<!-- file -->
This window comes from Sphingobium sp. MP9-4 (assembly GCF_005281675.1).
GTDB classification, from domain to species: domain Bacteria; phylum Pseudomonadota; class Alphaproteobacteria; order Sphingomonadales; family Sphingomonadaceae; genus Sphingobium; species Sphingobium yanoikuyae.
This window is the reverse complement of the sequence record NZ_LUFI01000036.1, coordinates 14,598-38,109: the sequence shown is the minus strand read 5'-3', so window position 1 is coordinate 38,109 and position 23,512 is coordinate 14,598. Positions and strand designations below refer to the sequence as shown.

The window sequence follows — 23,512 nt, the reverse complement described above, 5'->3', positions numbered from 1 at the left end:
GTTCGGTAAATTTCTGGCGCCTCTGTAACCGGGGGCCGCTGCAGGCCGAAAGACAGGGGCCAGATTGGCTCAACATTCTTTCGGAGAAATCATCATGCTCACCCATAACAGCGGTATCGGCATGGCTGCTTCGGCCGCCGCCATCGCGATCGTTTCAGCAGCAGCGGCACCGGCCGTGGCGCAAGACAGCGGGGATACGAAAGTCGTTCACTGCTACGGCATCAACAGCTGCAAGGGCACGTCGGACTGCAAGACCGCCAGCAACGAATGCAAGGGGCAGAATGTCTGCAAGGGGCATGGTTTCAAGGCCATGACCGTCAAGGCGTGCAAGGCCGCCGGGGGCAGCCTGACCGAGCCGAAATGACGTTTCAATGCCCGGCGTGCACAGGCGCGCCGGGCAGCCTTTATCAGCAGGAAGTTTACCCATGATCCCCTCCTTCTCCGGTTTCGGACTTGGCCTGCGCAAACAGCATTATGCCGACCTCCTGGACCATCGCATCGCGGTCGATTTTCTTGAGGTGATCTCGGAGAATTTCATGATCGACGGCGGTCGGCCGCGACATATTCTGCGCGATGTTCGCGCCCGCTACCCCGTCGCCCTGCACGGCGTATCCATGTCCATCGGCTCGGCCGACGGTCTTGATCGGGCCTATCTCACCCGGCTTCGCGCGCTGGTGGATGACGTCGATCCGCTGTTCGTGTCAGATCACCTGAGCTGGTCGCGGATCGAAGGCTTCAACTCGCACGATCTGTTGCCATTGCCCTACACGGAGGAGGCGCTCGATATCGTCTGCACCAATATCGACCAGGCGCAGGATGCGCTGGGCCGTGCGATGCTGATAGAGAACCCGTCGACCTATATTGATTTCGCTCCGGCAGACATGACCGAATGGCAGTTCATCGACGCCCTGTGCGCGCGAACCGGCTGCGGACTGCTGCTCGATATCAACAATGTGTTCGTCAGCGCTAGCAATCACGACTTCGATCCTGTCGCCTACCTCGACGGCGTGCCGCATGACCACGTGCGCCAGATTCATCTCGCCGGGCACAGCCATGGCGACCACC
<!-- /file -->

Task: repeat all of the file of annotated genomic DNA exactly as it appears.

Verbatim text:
This window comes from Sphingobium sp. MP9-4 (assembly GCF_005281675.1).
GTDB classification, from domain to species: domain Bacteria; phylum Pseudomonadota; class Alphaproteobacteria; order Sphingomonadales; family Sphingomonadaceae; genus Sphingobium; species Sphingobium yanoikuyae.
This window is the reverse complement of the sequence record NZ_LUFI01000036.1, coordinates 14,598-38,109: the sequence shown is the minus strand read 5'-3', so window position 1 is coordinate 38,109 and position 23,512 is coordinate 14,598. Positions and strand designations below refer to the sequence as shown.

The window sequence follows — 23,512 nt, the reverse complement described above, 5'->3', positions numbered from 1 at the left end:
GTTCGGTAAATTTCTGGCGCCTCTGTAACCGGGGGCCGCTGCAGGCCGAAAGACAGGGGCCAGATTGGCTCAACATTCTTTCGGAGAAATCATCATGCTCACCCATAACAGCGGTATCGGCATGGCTGCTTCGGCCGCCGCCATCGCGATCGTTTCAGCAGCAGCGGCACCGGCCGTGGCGCAAGACAGCGGGGATACGAAAGTCGTTCACTGCTACGGCATCAACAGCTGCAAGGGCACGTCGGACTGCAAGACCGCCAGCAACGAATGCAAGGGGCAGAATGTCTGCAAGGGGCATGGTTTCAAGGCCATGACCGTCAAGGCGTGCAAGGCCGCCGGGGGCAGCCTGACCGAGCCGAAATGACGTTTCAATGCCCGGCGTGCACAGGCGCGCCGGGCAGCCTTTATCAGCAGGAAGTTTACCCATGATCCCCTCCTTCTCCGGTTTCGGACTTGGCCTGCGCAAACAGCATTATGCCGACCTCCTGGACCATCGCATCGCGGTCGATTTTCTTGAGGTGATCTCGGAGAATTTCATGATCGACGGCGGTCGGCCGCGACATATTCTGCGCGATGTTCGCGCCCGCTACCCCGTCGCCCTGCACGGCGTATCCATGTCCATCGGCTCGGCCGACGGTCTTGATCGGGCCTATCTCACCCGGCTTCGCGCGCTGGTGGATGACGTCGATCCGCTGTTCGTGTCAGATCACCTGAGCTGGTCGCGGATCGAAGGCTTCAACTCGCACGATCTGTTGCCATTGCCCTACACGGAGGAGGCGCTCGATATCGTCTGCACCAATATCGACCAGGCGCAGGATGCGCTGGGCCGTGCGATGCTGATAGAGAACCCGTCGACCTATATTGATTTCGCTCCGGCAGACATGACCGAATGGCAGTTCATCGACGCCCTGTGCGCGCGAACCGGCTGCGGACTGCTGCTCGATATCAACAATGTGTTCGTCAGCGCTAGCAATCACGACTTCGATCCTGTCGCCTACCTCGACGGCGTGCCGCATGACCACGTGCGCCAGATTCATCTCGCCGGGCACAGCCATGGCGACCACC